Does anybody remember the Primary Colors scandal? In 1996, the novel of that name (later to become a motion picture) was published. It is set in the inner circles of Washington, and its characters are thinly disguised simulacra of the Clinton administration’s high and mighty political figures and their opponents. Its author went by the name of “Anonymous.”
For six months after the novel came out, “Who is Anonymous really?” was the favorite cocktail party game in DC, and in the NY publishing world. Including Newsweek. Somebody at Newsweek got the idea that “Anonymous” might be their own columnist, Joe Klein. So they asked him. Naturally, he denied it. A couple of months later, it was finally revealed that Joe Klein was “Anonymous.”
I would have expected the public reaction to be either “So what?” (among those who really didn’t care) or “Hah! You owe me five bucks!” (among those who did.) Instead, there was another burst of finger-pointing and hand-wringing about “dishonesty in journalism.”
I’m not altogether clear whether the dishonesty is supposed to have resided in Klein’s use of a pseudonym (anonym?) in the first place, or in his denying it when asked. But what’s the point of using a pseudonym if one is required to admit it the first time anybody thinks to ask? In any case, Newsweek apologized to the public in general, and Klein apologized to Newsweek.
So much for George Eliot, George Sand, Currer, Ellis, and Acton Bell, Patience Dogood, George Orwell, James Tiptree, Malcolm X, J, P, E, and D, and all the Anonymouses who stayed anonymous. (For the uninitiated, in order of appearance, these were the pseudonyms of: Mary Anne Evans, Aurore Dupin Dudevant, Charlotte, Emily, and Anne Bronte, Benjamin Franklin, Eric Blair, Alice Shelton, Malcolm Little, and the purported authors of the Yahwist, Priestly, Elohist, and Deuteronomist strands of the Hebrew Scriptures.) We have apparently decided that, while automotive homicide is a mere traffic offense and failure to tell one’s sexual partner about a positive HIV test is a matter of privacy, using a pseudonym is “dishonest.”
It used to be possible to write for money under a pseudonym that concealed the writer’s name even from the publisher. The check would come in under the name “Joe Blow,” and the author (Jane Doe, let’s say) would then endorse it “Joe Blow pay to the order of Jane Doe” and deposit it in Jane Doe’s account. Apparently banks really don’t like that kind of arrangement now. Aside from which, most publishers now insist on getting social security numbers from their writers, so as to be able to send out 1099 forms at the end of the year and keep themselves and the writers kosher with the IRS.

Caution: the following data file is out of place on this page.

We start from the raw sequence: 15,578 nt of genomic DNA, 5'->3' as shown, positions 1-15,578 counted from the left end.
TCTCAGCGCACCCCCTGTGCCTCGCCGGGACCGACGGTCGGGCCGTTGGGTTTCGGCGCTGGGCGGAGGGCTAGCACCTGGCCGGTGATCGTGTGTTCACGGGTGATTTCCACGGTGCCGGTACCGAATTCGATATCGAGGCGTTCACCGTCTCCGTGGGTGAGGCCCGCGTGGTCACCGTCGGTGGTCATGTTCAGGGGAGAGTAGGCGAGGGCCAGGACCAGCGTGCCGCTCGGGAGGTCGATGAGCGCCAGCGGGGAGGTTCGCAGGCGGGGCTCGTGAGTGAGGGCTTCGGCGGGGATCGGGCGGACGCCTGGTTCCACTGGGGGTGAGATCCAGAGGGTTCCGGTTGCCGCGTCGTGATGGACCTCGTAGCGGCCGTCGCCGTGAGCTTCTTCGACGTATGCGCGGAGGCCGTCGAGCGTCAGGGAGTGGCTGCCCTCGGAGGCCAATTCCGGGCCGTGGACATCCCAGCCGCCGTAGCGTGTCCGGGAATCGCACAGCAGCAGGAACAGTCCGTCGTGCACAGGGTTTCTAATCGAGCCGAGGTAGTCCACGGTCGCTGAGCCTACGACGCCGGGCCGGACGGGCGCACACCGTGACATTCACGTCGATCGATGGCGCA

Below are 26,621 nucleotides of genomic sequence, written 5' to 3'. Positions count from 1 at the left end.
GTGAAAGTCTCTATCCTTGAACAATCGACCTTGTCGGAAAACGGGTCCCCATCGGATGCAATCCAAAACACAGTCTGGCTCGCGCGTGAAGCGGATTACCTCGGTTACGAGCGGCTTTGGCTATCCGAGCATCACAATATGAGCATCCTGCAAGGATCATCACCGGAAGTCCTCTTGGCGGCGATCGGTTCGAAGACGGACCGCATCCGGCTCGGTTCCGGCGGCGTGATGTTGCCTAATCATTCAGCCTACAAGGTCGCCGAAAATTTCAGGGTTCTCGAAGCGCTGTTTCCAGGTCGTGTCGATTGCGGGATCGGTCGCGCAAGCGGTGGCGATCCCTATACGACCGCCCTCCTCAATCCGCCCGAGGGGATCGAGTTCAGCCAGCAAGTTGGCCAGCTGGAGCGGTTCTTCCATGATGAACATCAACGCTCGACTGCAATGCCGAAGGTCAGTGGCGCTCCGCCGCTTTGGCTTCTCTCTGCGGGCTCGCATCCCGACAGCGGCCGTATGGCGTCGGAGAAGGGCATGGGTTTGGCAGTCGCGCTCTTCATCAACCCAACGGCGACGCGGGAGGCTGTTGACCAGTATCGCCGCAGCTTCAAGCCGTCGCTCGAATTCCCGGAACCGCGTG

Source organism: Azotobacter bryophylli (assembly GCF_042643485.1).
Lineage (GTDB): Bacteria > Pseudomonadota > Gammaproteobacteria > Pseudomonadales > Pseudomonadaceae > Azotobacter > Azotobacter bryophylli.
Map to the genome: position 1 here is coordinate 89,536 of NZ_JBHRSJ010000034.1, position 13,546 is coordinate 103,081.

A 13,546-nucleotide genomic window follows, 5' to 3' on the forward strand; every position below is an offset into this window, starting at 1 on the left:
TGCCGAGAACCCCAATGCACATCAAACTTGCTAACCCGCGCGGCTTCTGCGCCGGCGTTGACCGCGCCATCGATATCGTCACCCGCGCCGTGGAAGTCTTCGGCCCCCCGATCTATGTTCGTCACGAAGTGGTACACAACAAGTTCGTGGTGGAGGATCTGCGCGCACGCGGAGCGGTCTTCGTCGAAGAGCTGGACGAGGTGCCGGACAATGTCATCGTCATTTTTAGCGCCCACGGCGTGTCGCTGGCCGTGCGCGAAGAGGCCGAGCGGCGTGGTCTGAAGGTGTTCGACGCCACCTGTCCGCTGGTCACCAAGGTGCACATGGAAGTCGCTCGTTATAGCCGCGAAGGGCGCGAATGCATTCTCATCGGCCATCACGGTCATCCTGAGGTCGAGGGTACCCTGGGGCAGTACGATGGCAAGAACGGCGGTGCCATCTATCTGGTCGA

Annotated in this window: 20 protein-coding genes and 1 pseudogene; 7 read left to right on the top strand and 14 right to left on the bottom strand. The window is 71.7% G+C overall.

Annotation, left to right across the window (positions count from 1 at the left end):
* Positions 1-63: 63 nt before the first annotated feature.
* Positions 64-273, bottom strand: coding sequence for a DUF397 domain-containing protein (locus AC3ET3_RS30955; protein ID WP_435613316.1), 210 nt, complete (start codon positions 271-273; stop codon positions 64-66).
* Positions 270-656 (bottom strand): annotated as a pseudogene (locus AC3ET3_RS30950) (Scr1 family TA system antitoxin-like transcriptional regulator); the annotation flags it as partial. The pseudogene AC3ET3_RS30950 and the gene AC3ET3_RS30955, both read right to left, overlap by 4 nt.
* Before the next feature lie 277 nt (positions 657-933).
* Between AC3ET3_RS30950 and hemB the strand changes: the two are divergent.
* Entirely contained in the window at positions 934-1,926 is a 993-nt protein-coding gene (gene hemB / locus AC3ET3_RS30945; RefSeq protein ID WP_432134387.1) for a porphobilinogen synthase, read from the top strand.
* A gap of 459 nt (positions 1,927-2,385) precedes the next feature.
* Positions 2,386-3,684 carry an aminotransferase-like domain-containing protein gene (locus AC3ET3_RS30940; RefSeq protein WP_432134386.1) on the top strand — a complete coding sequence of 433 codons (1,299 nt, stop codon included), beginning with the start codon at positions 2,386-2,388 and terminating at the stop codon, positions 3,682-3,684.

So okay, the authors of this blog are using multiple pseudonyms, and, since we’re not getting paid, at least it isn’t a legal hassle. But it is an infringement on The System’s current mania for total honesty on the part of ordinary people.
Remember when a plane ticket was the equivalent of a bearer-negotiable document, which you could buy any time, make a reservation on at any later time, return for complete refund any time, or just sell or give it to anyone else to use? If you paid the proper sum for it, it was yours, no questions asked. Remember being able to walk into a public building without identification? Remember not having to have a Social Security number until you were actually working?
Or remember cash? Remember being able to just walk into a place of business, plunk down your money, and walk out with the desired merchandise? Today, some stores (most notably Radio Shack) ask you for your name and address when you make a cash purchase. I usually either refuse, or tell them my name is Emma Goldman and my address is Waldheim (the cemetery in Chicago’s western suburbs where Emma Goldman is, in fact, buried.) This may actually be a criminal act, but so far I’ve lucked out.
We are giving up a lot of privacy with very little thought. The blogosphere may be one of the last refuges of anonymity. Let’s hang out here together, shall we?